As an anime enthusiast, creating anime statues has long been my passion. Along with other hobbyists and anime fans, we’ve transformed our love for anime into something bigger – Harmmy Anime. We now have a Harmmy Anime store featuring collectible anime statues – but it’s more than just a store, it’s an emblem of a community of anime fans globally and locally that have found a place to connect and celebrate anime and the craft around collectible statues.
Like any large venture, this didn’t happen overnight. Here’s our journey.
The Origin of Harmmy Anime
Harmmy Anime was founded in 2018 as an anime club organized by me and a group of anime fans in Los Angeles. We held various anime-related events, and in the same year, I created the first anime-themed Chinese traditional hotpot restaurant in Los Angeles – creating a mecca for anime fans in Los Angeles to gather and celebrate our love of the craft.
When the pandemic hit in 2020 and we had to lockdown, we transformed Harmmy Anime into an online business. We collaborated with many manufacturers and studios to become the agent of handicraft anime statues in North America.
The following year I decided to take our love for anime offline and back to the real world again. After much deliberation, we decided to promote the statue craft in the United States and opened the first physical Harmmy Anime statue store at the Westfield Santa Anita in Arcadia, which became an Instagram-worthy destination for anime lovers.
We held statue exhibitions at the store with collectible studios Jimei, TriEagles Studio, and others. Our promotion of statue culture received lots of positive feedback from collectors.
Photo by Harry Song
In 2022, we partnered with blogger Mr. Unicorn to create a series of videos and live-streams to promote the authentic Chinese-style statues. This led to us working with Chinese original studios and we became dedicated to bringing Chinese originals to the U.S.
A partnership with blogger Miss Red led to us creating the first statue and board game store in Los Angeles, offering fans the opportunity to enjoy a great number of statues when playing the games.
How the Statues Are Made
Creating these elaborate statues is no easy feat – each one is an individual work of art that requires many steps of design and production to transform a flat figure into a fan favorite collectible.
In step one, an artist transforms a character concept into a two-dimensional first draft, then draws multiple revisions to complete the initial design.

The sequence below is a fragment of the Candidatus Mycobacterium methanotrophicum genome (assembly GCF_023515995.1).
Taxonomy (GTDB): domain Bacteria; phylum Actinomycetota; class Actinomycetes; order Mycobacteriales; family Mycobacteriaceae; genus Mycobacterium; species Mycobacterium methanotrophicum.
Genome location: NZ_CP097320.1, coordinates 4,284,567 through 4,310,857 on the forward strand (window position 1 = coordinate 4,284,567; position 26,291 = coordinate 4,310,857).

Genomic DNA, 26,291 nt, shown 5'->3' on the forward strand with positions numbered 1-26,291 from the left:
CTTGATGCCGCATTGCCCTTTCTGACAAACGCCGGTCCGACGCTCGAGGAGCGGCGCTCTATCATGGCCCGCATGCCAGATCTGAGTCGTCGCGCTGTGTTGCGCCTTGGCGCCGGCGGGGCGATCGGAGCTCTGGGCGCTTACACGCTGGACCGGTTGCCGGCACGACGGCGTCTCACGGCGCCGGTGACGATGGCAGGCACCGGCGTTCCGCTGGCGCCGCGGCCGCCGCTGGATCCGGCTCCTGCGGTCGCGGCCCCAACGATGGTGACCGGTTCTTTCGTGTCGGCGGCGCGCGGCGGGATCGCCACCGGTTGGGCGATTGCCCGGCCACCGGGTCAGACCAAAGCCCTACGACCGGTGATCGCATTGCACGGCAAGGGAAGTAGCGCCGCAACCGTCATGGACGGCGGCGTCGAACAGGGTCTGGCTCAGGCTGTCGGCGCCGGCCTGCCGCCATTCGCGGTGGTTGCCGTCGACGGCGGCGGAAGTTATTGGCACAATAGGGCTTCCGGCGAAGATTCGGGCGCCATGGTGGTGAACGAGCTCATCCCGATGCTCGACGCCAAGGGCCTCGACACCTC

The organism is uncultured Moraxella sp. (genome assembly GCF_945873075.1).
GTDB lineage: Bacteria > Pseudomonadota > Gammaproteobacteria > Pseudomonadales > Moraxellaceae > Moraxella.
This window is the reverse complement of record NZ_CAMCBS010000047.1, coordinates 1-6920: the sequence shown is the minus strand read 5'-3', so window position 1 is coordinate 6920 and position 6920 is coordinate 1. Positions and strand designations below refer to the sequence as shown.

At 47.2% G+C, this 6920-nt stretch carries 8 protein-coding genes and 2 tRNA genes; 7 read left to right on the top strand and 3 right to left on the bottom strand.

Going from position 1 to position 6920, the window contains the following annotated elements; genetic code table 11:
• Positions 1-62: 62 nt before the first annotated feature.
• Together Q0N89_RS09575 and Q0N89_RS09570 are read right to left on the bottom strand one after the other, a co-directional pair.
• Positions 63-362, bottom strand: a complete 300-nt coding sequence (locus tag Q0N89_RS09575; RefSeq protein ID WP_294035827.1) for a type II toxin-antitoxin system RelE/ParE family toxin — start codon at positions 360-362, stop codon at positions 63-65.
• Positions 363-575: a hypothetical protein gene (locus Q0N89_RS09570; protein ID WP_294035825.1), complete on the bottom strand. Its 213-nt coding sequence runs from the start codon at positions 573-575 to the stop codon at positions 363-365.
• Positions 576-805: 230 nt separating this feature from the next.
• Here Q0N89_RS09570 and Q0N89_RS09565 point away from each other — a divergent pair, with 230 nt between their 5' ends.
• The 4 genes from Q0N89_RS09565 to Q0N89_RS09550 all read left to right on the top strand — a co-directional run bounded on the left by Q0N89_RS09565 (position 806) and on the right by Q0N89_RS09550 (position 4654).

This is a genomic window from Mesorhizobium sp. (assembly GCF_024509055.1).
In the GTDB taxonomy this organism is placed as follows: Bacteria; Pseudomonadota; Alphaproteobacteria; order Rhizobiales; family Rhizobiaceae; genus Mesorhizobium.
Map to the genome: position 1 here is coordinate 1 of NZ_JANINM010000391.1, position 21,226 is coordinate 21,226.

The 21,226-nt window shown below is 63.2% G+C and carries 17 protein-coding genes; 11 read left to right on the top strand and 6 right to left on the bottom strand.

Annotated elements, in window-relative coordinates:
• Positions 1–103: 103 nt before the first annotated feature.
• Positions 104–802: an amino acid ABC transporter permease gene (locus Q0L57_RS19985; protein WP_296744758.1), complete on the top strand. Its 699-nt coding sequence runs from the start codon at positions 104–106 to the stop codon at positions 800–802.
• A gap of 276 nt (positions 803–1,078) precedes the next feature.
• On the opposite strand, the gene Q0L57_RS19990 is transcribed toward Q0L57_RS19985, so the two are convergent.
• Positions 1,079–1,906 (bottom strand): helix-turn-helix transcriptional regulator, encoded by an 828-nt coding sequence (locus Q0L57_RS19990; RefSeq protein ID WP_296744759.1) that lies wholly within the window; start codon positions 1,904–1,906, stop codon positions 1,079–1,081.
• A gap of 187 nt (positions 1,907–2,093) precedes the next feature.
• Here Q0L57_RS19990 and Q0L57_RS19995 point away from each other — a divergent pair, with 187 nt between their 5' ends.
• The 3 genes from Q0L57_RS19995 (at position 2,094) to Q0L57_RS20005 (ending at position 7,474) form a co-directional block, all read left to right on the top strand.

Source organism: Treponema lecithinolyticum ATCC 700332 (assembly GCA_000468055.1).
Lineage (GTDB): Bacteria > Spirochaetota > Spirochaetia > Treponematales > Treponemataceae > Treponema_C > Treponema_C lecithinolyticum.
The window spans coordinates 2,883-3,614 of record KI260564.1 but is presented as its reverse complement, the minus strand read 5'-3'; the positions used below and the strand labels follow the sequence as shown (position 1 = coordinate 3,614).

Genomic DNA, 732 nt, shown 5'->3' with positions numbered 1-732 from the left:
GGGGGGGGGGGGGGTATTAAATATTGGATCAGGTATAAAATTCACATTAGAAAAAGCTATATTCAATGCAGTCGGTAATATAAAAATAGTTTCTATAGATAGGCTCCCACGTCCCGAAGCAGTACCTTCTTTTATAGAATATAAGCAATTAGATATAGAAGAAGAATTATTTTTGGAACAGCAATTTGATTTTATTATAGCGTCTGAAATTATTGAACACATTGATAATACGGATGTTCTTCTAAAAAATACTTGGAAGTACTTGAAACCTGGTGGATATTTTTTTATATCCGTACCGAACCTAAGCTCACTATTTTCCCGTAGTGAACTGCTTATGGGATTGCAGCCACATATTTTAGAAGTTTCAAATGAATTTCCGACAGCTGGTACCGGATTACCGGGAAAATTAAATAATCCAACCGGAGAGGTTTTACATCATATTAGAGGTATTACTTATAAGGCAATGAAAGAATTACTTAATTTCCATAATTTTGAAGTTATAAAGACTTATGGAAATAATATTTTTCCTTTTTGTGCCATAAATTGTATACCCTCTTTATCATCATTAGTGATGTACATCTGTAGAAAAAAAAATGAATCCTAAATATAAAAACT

Then, in step two, a 3-D model based on the drawing is created as the printing template. Then a skilled modeler splits the model into several parts and uses the disassembled model as a sample to make modifications to ensure the model is functional and can be built – this process takes roughly two months. Once this prototype is finalized, all parts will be polished, modified, sprayed with basic colors and assembled.
In the third step, the artist paints the model to match the original art, completing a sample and mold.
Finally, we are ready for pre-sale and packaging publicity. Once complete, the product will be ready for the mass-production phase at last.
As you can see, a good statue has to go through a long and careful production cycle with many people involved before it becomes the final product, ready to be delivered to a collector.
Where did this appreciation for statues come from?
The desire for these statues comes from the early years of anime, as fans wanted a physical memento of their favorite anime characters and scenes. But since the statues were not officially produced yet, the fans took it upon themselves to work with art and sculpture enthusiasts to make the desired characters DIY-style.
Once other players saw the original statues, they wanted them too and demand grew. The only problem was the small-studio production process made mass production hard. So the players took matters into their own hands and found factories that could make original productions, thus slowly forming an industry production chain.
The population of statue players gradually grew – from China to Southeast Asia, and then into Europe and the United States.
With the increasing number of players, more and more teams and designers became involved in the industry, contributing to a rapid industry development and a sophistication of product technology.
Those studios then attracted the attention of the official copyright owners and earned authorization to produce the statues.
The charm of the statues is that each one of them is hand-finished, making their significance and value higher than similar mass-produced products.
The number of studios on the market committed to the development of IP loved by players is growing. For example, the One Piece and Naruto series developed by Jimei Studio and the Ghost Blade series developed by TES Studio have received mass acclaim from players at home and abroad.
In addition, some excellent production teams have begun to combine traditional Chinese culture with the art of statues, and have created a number of excellent statues imbued with Chinese traditional culture.
The journey to build Harmmy Anime into a community of anime statue enthusiasts has been incredibly gratifying. We welcome you to join in on the fun!
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